The area’s Northern Italian restaurants continue to delight us: The ingredients are pristine, the execution is simple and precise, and dishes are served with compassion and care.
|Insalata di Granchio: Jumbo lump crabmeat tossed in olive oil and lemon juice over panzanella salad.|
After more than a decade at 150 Worth, Trevini Ristorante pulled up roots and relocated earlier this year to premises previously occupied by Coco, at the corner of Sunset Avenue and Bradley Place. The chef and dining room crew are the same, but the setting is more expansive. Inside, the decor is simple and somewhat bland; cream-colored walls offset dark carpeting and modern art brackets the space with soft pastels. In good weather, though, most of the action is centered on the serene courtyard of the Bradley Park Hotel, where one can dine in a Tuscan garden atmosphere.
|Panzanella con Gamberi: Grilled shrimp wrapped in prosciutto over mixed greens, artichoke, hearts of palm and tomato.|
Dinner begins with an order of baked clams oreganata ($14.95), a dozen tiny littlenecks cooked in the oven with a simple topping of seasoned breadcrumbs. Tender, sweet and briny, they do exactly what a starter is supposed to—awaken the appetite and sharpen the taste buds for dishes to come.
A shared order of cavatelli ($26) is perfectly cooked al dente. The pasta rests in a light vegetable broth, studded with lump crabmeat, sliced garlic and broccoli rabe. Ethereal yet satisfying, the dish is a counterpoint of flavors.
Main courses do not disappoint. Saltimbocca ($31) features tender scallopine of veal topped with prosciutto, spinach and sage, bathed in a delicate white wine sauce. A whole branzino ($37), or Mediterranean sea bass, is filleted tableside with the skill and dexterity of a surgeon. If you’re schooled in seafood, you’ll be pleased to see the waiter remove the cheeks—the sweetest and most prized part of the fish—and place them on your plate before discarding the head. A few spoonfuls of lemon butter, and the beautifully fresh bass is yours to devour.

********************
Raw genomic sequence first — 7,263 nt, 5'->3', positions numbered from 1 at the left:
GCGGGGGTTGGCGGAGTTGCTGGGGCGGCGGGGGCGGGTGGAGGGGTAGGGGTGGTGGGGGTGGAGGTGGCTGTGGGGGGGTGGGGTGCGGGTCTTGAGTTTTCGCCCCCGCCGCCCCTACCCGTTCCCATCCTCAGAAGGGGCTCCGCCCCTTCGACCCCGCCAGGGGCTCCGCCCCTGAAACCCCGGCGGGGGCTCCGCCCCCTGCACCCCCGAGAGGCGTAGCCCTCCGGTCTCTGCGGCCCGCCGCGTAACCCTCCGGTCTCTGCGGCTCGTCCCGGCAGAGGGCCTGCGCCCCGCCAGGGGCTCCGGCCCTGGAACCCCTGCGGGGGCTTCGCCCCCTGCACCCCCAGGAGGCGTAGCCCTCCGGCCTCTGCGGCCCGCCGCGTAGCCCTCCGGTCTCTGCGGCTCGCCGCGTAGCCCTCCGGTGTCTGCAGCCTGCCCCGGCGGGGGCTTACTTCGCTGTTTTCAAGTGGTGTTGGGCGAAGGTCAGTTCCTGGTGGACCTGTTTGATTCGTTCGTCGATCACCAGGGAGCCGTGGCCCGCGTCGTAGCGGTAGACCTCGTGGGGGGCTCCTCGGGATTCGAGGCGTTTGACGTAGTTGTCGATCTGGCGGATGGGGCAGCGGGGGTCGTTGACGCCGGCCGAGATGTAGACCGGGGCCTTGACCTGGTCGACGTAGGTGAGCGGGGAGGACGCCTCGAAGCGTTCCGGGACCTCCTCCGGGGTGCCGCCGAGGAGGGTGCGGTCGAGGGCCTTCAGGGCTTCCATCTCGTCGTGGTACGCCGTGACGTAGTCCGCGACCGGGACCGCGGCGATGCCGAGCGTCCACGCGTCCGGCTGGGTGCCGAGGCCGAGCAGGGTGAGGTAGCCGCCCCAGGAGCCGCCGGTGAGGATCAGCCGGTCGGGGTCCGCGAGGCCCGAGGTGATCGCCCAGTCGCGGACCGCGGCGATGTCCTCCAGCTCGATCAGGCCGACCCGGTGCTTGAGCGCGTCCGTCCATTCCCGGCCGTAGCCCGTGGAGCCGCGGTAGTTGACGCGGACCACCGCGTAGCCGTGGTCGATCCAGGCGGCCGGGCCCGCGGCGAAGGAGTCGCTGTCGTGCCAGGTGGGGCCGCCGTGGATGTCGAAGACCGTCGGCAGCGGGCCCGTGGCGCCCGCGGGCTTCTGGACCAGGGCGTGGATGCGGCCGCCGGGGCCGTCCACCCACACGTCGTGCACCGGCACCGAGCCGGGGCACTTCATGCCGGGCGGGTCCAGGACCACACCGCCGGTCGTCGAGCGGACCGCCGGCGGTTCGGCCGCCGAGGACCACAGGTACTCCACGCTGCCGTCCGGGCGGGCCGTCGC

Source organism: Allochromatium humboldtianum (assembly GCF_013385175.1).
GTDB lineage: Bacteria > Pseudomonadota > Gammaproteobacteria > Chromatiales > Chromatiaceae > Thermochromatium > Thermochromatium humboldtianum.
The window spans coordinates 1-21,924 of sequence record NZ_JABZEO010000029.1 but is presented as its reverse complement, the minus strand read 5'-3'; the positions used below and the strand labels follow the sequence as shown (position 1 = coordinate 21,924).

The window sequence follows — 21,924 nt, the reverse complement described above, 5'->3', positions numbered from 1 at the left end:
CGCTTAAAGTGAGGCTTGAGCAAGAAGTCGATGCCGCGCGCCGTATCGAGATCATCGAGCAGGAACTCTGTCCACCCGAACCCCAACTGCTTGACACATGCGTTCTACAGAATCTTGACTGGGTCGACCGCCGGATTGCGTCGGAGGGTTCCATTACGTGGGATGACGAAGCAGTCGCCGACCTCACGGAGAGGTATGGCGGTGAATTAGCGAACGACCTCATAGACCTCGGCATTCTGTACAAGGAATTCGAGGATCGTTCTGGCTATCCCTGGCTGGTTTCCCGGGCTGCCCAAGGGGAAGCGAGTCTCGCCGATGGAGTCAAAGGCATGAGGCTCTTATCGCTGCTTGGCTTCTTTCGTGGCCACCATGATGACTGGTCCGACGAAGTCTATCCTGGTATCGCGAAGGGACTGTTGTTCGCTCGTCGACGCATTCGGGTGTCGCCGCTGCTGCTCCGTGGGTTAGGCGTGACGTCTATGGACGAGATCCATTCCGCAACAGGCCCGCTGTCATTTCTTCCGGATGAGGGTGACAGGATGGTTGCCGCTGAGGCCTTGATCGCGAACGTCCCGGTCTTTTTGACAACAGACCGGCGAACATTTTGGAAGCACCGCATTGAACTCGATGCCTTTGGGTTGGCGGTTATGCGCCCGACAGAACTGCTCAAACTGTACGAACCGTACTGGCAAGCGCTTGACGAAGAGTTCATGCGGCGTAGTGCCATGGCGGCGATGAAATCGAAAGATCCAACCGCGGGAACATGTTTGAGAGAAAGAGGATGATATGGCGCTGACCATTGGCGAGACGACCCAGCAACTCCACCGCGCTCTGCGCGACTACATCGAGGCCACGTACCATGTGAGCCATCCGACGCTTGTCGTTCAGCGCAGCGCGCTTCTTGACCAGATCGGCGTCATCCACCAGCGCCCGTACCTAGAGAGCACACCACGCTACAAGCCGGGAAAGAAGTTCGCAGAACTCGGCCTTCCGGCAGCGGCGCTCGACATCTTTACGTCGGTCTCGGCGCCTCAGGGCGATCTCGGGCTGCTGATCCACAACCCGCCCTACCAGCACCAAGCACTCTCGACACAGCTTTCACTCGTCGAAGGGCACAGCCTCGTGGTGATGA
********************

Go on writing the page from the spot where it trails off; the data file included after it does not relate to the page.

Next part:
|Orecchiette con Gamberi|
Along the way, there are thoughtful touches. You are greeted by a small platter of bruschetta, topped with garlic and chopped fresh tomato, along with some remarkably plump green olives. Between courses, you are rewarded with a bowl of pencil-thin fried zucchini, accompanied by marinara sauce for dipping.
The wine list is weighted toward regional Italian whites and reds, with a small selection of Super Tuscans for those who want to splurge and balanced with several dozen well-chosen bottles from California. Prices are reasonable for the most part, compared to the going rates around the island. A bottle of Ceretto Arneis ($50) provides sparkling acidity and rich fruit to stand up to a range of dishes. Desserts are a roll call of conventional specialties—tiramisu, tartufo, zabaglione—and there is a selection of grappa and Italian sweet wine to accompany them.
|Vesuvio al Cioccolato: Warm chocolate lava cake with vanilla ice cream.|
Service is old school, gracious and attentive. The waiters are friendly but reserved and see to your every need. Managers patrol the floor as well, reinforcing the feeling you are dining in good hands. There is an overall sense of refinement and taste that carries over into almost every detail of this operation.
The new Trevini trumps the old version on many levels and is justly popular with locals and visitors. Reservations are necessary on weekends as we enter the season and advisable during the week as well.
WHERE: 290 Sunset Ave., Palm Beach (561-833-3883, treviniristorante.com)
OPEN: Dinner nightly, 5 p.m. to closing; lunch Monday through Saturday, 11:30 a.m. to 2 p.m.; Sunday brunch, noon to 3 p.m.
FOOD: Classic Northern Italian
ATMOSPHERE: Elegant and comfortable
SERVICE: Gracious and attentive
DRESS: Palm Beach casual
|Carre D'Aghello con Rapini: Roasted rack of lamb.|